In Roberto Bolaño’s novel 2666, the efforts of an academic claque propel the mysterious German author Benno von Archimboldi onto bestseller lists across the Continent. But ‘in the British Isles, it must be said, Archimboldi remained a decidely marginal writer’.
Bolaño’s joke came to mind when I looked at the website of the French novelist Michel Déon, who has won awards and been translated ‘into German, Spanish, Portuguese, Italian, Greek, Turkish, Russian, Chinese, Lithuanian, Indian, Japanese, Polish, and once in English’, even though he’s lived in Ireland for more than 40 years.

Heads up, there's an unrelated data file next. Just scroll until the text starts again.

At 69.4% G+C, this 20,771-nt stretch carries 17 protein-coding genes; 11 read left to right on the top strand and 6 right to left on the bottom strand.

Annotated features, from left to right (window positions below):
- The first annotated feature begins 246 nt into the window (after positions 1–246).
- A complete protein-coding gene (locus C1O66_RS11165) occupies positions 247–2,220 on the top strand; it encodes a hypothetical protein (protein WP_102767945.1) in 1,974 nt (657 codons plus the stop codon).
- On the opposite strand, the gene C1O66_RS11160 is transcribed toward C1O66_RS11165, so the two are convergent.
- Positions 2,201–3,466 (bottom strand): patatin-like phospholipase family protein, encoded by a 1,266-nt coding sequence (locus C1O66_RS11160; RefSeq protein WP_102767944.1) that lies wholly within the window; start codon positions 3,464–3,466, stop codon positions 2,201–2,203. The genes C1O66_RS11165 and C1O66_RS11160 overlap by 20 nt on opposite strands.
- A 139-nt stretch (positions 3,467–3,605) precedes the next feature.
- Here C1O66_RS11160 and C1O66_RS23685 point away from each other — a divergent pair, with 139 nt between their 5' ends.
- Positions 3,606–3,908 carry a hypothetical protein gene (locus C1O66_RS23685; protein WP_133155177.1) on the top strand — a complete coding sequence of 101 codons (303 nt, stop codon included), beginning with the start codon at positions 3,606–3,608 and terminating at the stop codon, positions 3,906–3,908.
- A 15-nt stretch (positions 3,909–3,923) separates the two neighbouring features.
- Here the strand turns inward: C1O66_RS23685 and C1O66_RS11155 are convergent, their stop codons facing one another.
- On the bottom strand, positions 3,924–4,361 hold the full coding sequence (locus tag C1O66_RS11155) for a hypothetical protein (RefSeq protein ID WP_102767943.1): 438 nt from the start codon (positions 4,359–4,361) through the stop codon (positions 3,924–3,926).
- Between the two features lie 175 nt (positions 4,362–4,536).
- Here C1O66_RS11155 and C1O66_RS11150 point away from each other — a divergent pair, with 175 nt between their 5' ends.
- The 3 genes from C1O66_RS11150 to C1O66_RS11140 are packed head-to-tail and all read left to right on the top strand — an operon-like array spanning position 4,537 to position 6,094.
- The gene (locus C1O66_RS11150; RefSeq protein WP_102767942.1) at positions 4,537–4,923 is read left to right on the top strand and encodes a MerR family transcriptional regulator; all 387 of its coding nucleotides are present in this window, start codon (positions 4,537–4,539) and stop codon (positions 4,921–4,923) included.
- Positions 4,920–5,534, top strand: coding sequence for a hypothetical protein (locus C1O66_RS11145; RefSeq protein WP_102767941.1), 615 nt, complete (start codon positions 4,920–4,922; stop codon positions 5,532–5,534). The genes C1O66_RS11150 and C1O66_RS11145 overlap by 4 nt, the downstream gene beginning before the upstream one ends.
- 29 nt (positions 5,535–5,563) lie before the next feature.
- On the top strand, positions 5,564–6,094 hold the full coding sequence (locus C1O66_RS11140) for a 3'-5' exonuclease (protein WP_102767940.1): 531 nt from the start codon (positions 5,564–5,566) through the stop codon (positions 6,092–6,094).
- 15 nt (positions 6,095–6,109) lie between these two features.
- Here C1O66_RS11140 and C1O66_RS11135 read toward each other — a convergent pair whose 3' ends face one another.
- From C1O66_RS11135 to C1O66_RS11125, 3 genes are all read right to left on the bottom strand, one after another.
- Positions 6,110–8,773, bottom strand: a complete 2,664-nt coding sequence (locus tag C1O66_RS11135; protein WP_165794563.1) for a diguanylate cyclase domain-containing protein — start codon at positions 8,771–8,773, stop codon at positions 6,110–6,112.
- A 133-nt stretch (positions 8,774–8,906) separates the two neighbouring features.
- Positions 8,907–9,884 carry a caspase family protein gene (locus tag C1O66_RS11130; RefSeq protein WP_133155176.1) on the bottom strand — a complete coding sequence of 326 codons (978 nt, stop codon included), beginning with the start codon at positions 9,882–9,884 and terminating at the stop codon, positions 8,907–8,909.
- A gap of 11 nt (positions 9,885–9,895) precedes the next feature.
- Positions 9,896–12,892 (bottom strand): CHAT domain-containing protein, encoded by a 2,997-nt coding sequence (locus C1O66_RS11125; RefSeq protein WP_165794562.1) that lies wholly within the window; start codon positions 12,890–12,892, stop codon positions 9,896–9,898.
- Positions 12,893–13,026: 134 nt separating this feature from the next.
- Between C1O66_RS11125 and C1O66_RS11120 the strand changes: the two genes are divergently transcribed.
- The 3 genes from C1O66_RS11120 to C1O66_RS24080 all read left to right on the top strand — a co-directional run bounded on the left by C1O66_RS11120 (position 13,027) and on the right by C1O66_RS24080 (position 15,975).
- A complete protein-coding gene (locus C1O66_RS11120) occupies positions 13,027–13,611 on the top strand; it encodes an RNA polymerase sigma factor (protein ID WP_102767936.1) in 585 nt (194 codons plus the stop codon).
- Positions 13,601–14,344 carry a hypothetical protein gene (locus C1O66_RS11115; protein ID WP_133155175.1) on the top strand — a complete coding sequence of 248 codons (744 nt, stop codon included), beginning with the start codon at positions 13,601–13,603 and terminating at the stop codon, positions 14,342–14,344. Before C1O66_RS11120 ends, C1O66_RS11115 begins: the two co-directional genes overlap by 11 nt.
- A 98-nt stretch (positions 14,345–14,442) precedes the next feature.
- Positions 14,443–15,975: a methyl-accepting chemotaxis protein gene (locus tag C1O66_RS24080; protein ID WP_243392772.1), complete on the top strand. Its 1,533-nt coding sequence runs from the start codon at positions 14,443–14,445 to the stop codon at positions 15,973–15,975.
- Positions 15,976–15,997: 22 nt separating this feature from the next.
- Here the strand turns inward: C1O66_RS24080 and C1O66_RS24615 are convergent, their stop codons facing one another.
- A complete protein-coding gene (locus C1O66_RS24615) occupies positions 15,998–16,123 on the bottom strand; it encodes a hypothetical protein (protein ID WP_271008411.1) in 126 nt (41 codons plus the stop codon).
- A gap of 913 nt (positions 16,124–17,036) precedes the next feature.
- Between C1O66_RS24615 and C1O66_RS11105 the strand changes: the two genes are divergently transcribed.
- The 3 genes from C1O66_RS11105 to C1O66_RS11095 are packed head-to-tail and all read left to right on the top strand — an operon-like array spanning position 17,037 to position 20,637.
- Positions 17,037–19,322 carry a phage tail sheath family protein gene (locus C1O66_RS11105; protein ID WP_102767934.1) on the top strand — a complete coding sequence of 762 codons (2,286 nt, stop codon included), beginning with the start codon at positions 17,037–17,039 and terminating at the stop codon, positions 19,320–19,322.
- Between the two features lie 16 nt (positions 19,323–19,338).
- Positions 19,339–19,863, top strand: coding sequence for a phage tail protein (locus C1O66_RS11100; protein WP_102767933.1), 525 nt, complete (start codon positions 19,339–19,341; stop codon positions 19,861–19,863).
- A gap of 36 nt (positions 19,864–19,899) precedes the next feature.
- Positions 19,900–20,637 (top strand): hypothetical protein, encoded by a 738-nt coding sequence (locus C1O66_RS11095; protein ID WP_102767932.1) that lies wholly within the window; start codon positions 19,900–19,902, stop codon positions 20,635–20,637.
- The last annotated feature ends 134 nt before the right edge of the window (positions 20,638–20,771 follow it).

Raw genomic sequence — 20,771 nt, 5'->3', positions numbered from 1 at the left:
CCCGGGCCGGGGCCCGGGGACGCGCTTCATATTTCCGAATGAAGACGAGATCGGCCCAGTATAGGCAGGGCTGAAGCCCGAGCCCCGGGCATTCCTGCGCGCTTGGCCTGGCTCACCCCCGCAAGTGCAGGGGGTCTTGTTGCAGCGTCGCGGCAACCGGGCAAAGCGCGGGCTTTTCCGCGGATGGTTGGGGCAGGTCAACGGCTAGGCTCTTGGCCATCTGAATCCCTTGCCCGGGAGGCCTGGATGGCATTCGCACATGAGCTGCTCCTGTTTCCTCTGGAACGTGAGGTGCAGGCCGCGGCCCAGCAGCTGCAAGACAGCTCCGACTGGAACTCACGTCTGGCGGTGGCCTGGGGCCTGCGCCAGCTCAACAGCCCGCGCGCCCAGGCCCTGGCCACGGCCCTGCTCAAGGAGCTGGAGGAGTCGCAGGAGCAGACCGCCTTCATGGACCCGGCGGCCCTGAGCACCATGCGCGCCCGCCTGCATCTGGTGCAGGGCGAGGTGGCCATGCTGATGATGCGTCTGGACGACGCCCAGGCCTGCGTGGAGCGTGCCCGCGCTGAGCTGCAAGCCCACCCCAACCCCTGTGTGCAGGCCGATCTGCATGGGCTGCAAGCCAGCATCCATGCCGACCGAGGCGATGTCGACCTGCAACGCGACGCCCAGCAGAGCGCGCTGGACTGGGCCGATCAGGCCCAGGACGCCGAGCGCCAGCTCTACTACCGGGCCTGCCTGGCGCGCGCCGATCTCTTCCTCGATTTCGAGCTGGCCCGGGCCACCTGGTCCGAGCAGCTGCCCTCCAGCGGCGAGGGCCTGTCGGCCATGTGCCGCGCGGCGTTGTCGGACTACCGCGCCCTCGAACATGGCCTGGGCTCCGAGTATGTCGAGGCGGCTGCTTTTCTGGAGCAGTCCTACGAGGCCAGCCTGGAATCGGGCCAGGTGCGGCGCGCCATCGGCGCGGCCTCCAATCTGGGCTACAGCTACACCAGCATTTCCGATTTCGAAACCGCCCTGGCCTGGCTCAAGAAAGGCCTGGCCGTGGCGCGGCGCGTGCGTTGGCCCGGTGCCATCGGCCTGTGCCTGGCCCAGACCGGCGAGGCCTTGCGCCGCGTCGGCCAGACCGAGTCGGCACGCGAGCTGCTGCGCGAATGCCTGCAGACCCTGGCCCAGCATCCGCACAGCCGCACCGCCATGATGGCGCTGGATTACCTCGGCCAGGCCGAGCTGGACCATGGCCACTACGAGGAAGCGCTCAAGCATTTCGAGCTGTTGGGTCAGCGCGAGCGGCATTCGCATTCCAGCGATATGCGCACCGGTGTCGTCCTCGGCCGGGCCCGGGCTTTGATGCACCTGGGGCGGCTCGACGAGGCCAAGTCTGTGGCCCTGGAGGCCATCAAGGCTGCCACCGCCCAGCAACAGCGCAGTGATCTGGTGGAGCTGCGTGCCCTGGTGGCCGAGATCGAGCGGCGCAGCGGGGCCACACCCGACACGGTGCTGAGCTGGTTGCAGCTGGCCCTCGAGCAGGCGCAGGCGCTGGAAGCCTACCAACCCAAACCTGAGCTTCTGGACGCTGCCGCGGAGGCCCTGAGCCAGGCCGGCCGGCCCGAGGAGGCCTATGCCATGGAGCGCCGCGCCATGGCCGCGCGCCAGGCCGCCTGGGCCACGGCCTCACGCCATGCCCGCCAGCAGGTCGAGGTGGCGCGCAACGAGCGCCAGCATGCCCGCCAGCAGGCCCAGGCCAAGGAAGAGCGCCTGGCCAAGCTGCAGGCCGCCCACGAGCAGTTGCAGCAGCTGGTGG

At least it’s twice now, thanks to the excellent Julian Evans. The Foundling Boy — terrible title, lovely book — is a big-hearted coming-of-age shaggy-dog story that describes the interwar boyhood and youth of Jean Arnaud, raised backstairs on a Normandy estate after his abandonment one night in 1919.